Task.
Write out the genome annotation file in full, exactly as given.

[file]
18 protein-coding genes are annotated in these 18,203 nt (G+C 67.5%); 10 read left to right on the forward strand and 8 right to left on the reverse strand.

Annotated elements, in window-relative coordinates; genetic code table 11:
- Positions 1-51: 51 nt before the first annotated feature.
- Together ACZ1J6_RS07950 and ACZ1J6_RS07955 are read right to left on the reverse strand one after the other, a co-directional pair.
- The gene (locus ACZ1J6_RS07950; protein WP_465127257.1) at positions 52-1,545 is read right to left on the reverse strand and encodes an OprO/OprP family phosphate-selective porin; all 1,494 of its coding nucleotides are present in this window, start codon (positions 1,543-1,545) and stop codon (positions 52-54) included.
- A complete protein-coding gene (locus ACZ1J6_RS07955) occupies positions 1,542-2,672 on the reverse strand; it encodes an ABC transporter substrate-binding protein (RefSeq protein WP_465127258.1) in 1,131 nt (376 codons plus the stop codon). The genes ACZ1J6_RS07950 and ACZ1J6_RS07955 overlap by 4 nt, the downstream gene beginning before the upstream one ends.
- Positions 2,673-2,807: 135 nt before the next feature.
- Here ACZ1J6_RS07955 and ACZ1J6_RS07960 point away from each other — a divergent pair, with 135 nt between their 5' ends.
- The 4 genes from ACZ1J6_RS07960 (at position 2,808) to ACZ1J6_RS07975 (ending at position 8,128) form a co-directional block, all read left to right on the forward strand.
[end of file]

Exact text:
18 protein-coding genes are annotated in these 18,203 nt (G+C 67.5%); 10 read left to right on the forward strand and 8 right to left on the reverse strand.

Annotated elements, in window-relative coordinates; genetic code table 11:
- Positions 1-51: 51 nt before the first annotated feature.
- Together ACZ1J6_RS07950 and ACZ1J6_RS07955 are read right to left on the reverse strand one after the other, a co-directional pair.
- The gene (locus ACZ1J6_RS07950; protein WP_465127257.1) at positions 52-1,545 is read right to left on the reverse strand and encodes an OprO/OprP family phosphate-selective porin; all 1,494 of its coding nucleotides are present in this window, start codon (positions 1,543-1,545) and stop codon (positions 52-54) included.
- A complete protein-coding gene (locus ACZ1J6_RS07955) occupies positions 1,542-2,672 on the reverse strand; it encodes an ABC transporter substrate-binding protein (RefSeq protein WP_465127258.1) in 1,131 nt (376 codons plus the stop codon). The genes ACZ1J6_RS07950 and ACZ1J6_RS07955 overlap by 4 nt, the downstream gene beginning before the upstream one ends.
- Positions 2,673-2,807: 135 nt before the next feature.
- Here ACZ1J6_RS07955 and ACZ1J6_RS07960 point away from each other — a divergent pair, with 135 nt between their 5' ends.
- The 4 genes from ACZ1J6_RS07960 (at position 2,808) to ACZ1J6_RS07975 (ending at position 8,128) form a co-directional block, all read left to right on the forward strand.